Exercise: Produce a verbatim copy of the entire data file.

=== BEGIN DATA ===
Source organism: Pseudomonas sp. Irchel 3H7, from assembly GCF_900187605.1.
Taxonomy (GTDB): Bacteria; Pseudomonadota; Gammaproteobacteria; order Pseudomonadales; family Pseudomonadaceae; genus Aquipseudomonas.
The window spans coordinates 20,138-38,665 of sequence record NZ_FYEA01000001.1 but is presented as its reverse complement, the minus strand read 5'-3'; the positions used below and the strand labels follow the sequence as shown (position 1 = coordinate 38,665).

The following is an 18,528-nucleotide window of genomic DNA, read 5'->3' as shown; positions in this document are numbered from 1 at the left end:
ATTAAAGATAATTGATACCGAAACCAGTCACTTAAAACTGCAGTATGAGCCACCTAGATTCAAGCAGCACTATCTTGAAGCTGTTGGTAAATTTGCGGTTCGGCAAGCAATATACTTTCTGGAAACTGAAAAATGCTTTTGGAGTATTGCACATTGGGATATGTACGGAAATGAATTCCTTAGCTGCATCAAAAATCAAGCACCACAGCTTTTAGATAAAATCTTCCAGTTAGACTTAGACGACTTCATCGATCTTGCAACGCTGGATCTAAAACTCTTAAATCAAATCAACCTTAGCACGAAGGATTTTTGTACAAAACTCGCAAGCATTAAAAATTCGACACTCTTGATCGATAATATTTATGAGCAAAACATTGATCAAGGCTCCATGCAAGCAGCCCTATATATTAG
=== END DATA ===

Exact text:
Source organism: Pseudomonas sp. Irchel 3H7, from assembly GCF_900187605.1.
Taxonomy (GTDB): Bacteria; Pseudomonadota; Gammaproteobacteria; order Pseudomonadales; family Pseudomonadaceae; genus Aquipseudomonas.
The window spans coordinates 20,138-38,665 of sequence record NZ_FYEA01000001.1 but is presented as its reverse complement, the minus strand read 5'-3'; the positions used below and the strand labels follow the sequence as shown (position 1 = coordinate 38,665).

The following is an 18,528-nucleotide window of genomic DNA, read 5'->3' as shown; positions in this document are numbered from 1 at the left end:
ATTAAAGATAATTGATACCGAAACCAGTCACTTAAAACTGCAGTATGAGCCACCTAGATTCAAGCAGCACTATCTTGAAGCTGTTGGTAAATTTGCGGTTCGGCAAGCAATATACTTTCTGGAAACTGAAAAATGCTTTTGGAGTATTGCACATTGGGATATGTACGGAAATGAATTCCTTAGCTGCATCAAAAATCAAGCACCACAGCTTTTAGATAAAATCTTCCAGTTAGACTTAGACGACTTCATCGATCTTGCAACGCTGGATCTAAAACTCTTAAATCAAATCAACCTTAGCACGAAGGATTTTTGTACAAAACTCGCAAGCATTAAAAATTCGACACTCTTGATCGATAATATTTATGAGCAAAACATTGATCAAGGCTCCATGCAAGCAGCCCTATATATTAG